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Doctor asks God if our leaders are the best He could honestly find for Uganda

As the entire country observes the corruption trends in Uganda, Popular satirical author Dr Jimmy Spire Ssentongo has been inspired to write an open letter to God.

Is this gentleman crossing the lines or simply making an earnest prayer? The opinion, titled ‘Silence, ordinary man praying’ has been published in The Observer newspaper, and has been widely shared on social media – with some applauding the writer’s creativity in talking about the country’s exact state of affairs.

Currently in his late thirties, Ssentongo is a proud holder of a PhD, has two master’s degrees to his name and is the chairman of the centre for African studies at Uganda Martyrs University, Nkozi.

Read it below:

Dear God, it’s me again. I hope you don’t get tired of the prayers from this corner of your vast empire.

Sometimes I get a disturbing feeling that you will lock us out one day. But I swear upon your mighty name, dear Lord, we shall break your door. Please forgive my questions, I do not mean to doubt your sense of justice.

Before you, I am only a child with an imperfect mind. What do I know? But if I may ask, what did we, from this side of the world, do to you?

We are told that leaders come from God. Yes, that they come from you. But dear Lord, when you looked around, are these the best you could find for us? I am not by any means trying to accuse you of anything. Besides, how could I! But, how come some parts of the world get better deals, yet some of them even long abandoned you!

Could our countries be your demonstration ground on how not to lead! Could this place be where you usually conduct experiments on bad governance? It is true we vote, but you know we hardly choose.

I will keep apologising, again forgive us if we blame you for our own faults. Sometimes we feel so helpless and abandoned, like white ants between teeth. Left with nowhere to turn to, to you we return with our load of burdens. Sometimes we go through those who tell us you sent them; they even charge us exorbitantly to bring our prayers to you.

You warned us that many false prophets shall come claiming to be sent by you, but we are too vulnerable to tell when they arrive in the middle of our miseries.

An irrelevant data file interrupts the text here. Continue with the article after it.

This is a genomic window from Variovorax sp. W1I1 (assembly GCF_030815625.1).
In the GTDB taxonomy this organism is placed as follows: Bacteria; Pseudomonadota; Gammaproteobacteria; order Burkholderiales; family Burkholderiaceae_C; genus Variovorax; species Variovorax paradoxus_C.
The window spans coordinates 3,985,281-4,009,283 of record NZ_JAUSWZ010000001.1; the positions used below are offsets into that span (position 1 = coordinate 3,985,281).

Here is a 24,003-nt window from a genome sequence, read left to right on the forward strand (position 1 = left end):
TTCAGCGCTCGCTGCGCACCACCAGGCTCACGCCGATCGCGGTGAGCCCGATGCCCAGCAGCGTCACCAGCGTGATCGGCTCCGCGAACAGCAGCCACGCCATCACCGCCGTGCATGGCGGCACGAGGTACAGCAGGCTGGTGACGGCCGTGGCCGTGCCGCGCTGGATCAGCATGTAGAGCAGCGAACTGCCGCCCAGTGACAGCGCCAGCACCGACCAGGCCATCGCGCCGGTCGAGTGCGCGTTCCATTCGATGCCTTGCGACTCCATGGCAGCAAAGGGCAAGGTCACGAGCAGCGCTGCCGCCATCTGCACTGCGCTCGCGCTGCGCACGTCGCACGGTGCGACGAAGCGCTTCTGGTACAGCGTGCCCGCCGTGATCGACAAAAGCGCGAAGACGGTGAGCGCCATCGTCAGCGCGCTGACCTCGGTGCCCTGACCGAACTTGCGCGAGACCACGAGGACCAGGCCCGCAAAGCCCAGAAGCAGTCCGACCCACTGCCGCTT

Our problems are their capital. Not to risk my prayer getting lost after my money has been picked from the envelope, today I chose to come directly to you. This is going to be a complicated prayer. A little back to our leaders. They have made it difficult for us to know what to pray for.

It is not until one of them dies in a road accident that road carnage becomes a serious problem. Then they come out to condemn pot- holes and bad driving in the strongest terms!

With their faces drenched in sorrow, they regret that if their own was not using the ordinary person’s means of transport, he wouldn’t have died in an accident.

As if the accident has served them with the long- awaited justification, like a cannibal at a funeral, they then use this to demand for money to buy themselves huge cars.

Dear God, in such circumstances, what should be our prayer if we want public transport to concern them? You know we are good-hearted people, only that we have been treated like cockroaches. Guide us not to be led into temptation to pray contrary to their wish to live.

Now they no longer talk about the cancer machine, long after the promised period. My Lord, they said they procured it in 2013. They then loaded it on a tortoise so that it gets here ‘soon’. Yes, as soon as we are dead!

The gate receiving the dead from Uganda must be very busy. Don’t you ask yourself why? The ushers on that gate need a ‘hand- shake’ from you, for it must be a tedious job.

Nevertheless, not until one of the leaders you gave us is accidentally hospitalised here and dies from these death traps they call hospitals, it might never become a serious matter. Oh again, lead us not into temptation to pray harmfully, but please deliver us from this evil!

Dear God, you are all-knowing, but you must have lost count of the money stolen from this country. Now let’s play a bit, my Lord. Just mention any kind of thievery and I will give you an example from my country. If I fail to come up with one in seconds, you are free to condemn me to die at a Ugandan public hospital.

But tell me something; when they die and come that side, how do you receive these thieves? How do they look in the eyes of the millions that lost their lives due to their bottomless greed? Do they run to hell before you even condemn them?

For the sinner that I am, I shouldn’t judge. Besides, we are told that all sins are equal before you. But if at all I am to end up in hell and I find myself in the same section with them, I will walk out in protest. You told us that ‘to whom more is given, more is expected’. You gave them more power than us, and I don’t have to remind you how they use it.

My Lord, these broken shoes I am wearing, I bought them brand new three weeks ago. Yes, from a licenced shop whose goods are cleared by government. Down here is every- one’s dumping ground. We are at your mercy all the time, never sure that anything we buy is genuine. They shop abroad, from those countries you gave caring leaders.

A few days back, our assistant inspector general of police was brutally assassinated. His bodyguard and driver were ordinary; I won’t mention them. We solemnly mourn him, even those of us who are still haunted by echoes of his voice commanding the suppression of some people’s legitimate claims. Many more people have died at the hands of assassins and robbers with no report.

Finally, now our caring president finds the urgent need of installing security cameras in all towns. Dear Lord, how should we pray?

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